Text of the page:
While Western European countries have approached the matter of women and children from a pragmatic and realist perspective, prioritizing children, the same cannot be said about Central Asian countries, welcoming all those that return voluntarily.
To explain the disproportionate state policies, Ömer Özkizilcik from the Foundation for Political, Economic and Social Research (SETA) told Daily Sabah: "Each [Daesh militant has a] story which is shaped by th
eir home countries. Similarly, the return of Daesh members to their home states is shaped by the policies of their homeland. When Daesh sympathizers left their homes for Syria, many states were relieved that extremists left them and went to die in Syria."
Countries such as Tajikistan have been following a much more lenient policy, allowing their citizens to return. Tajik Interior Minister Ramazon Rahimzoda went as far as assuring people that the 111 citizens to voluntarily return from Syria and Iraq would be considered pardoned and considered "free." Additionally, women and children that followed their husbands and fathers to Syria and Iraq and did not actively fight would face no criminal proceedings. Kazakhstan and Uzbekistan have been following suit, with Kyrgyzstan working on establishing a similar framework.
However, this might be less than optimal. A report published by the ICSR shows that of the 72 returnees in Tajikistan's Sughd region, 34 citizens have returned to join Daesh in Syria and Iraq. Many would also warn against the growing risk of homebred terrorism stemming from the fact that the returnees came back "unpunished," or even the risk of lenient measures further encouraging other citizens to make the journey to Syria.
Fate of 'noncitizens'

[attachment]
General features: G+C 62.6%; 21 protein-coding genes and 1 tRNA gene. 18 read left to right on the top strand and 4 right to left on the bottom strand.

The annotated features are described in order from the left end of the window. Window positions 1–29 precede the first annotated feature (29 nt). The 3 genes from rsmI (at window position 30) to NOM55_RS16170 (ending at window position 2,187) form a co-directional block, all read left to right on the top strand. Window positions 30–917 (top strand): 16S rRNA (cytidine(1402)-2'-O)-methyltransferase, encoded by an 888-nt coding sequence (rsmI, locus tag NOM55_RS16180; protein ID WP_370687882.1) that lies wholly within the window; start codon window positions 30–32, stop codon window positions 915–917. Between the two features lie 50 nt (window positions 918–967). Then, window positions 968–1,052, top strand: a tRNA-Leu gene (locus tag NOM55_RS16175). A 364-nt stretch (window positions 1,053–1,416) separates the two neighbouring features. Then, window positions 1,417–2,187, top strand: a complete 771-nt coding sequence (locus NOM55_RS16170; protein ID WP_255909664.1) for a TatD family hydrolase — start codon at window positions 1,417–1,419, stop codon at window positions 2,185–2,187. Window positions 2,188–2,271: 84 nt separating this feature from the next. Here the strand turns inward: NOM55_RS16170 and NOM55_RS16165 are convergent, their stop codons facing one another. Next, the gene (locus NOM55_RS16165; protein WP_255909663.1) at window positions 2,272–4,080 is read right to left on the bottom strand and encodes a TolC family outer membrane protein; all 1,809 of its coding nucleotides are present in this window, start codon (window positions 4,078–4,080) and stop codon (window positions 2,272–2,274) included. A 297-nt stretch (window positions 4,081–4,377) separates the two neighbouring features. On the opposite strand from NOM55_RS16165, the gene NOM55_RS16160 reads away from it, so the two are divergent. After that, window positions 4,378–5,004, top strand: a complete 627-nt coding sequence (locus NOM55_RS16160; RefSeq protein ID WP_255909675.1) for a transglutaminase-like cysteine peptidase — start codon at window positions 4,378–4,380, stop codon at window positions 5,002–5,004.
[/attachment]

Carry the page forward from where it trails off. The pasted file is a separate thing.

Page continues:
It is these concerns that push others such as the U.K. to follow a much stricter approach on women wanting to return to the U.K. The case of Shamima Begum, a British citizen of Bengali origin set the benchmark for returnee policy in the U.K. Begum had announced in February that she wished to return to the U.K. after having run away to Syria from London at the age of 15. She expressed that she wanted to return, not because she regretted joining Daesh, but because she was concerned about the well-being of her unborn child. Her citizenship was revoked by Sajid Javid, then-home secretary of the U.K. While Begum's child eventually did not survive, Begum was left in Syria as an expatriate.
What happens to those like Begum in a country where there is no unilaterally recognized government and no working legal system is an important question.
Özkizilcik said the issue of stateless Daesh members is a huge risk for the entire world and the region as they are "an excellent pool of recruitment for terrorists."
"When Daesh re-emerges, these stateless people in their desperation will be the first to join the extremists. Additionally, other terrorist organizations such as the PKK/YPG or Shiite militias can also exploit the situation and conduct terrorist attacks via these stateless people," he said.
Özkizilcik continued by likening camps like al-Hol to Guantanamo Bay – a known center for radicalization among inmates.
The choices governments make in answering questions such as what happens to children born in Syria to parents with different nationalities or those born to expatriated parents will likely change the course of the region.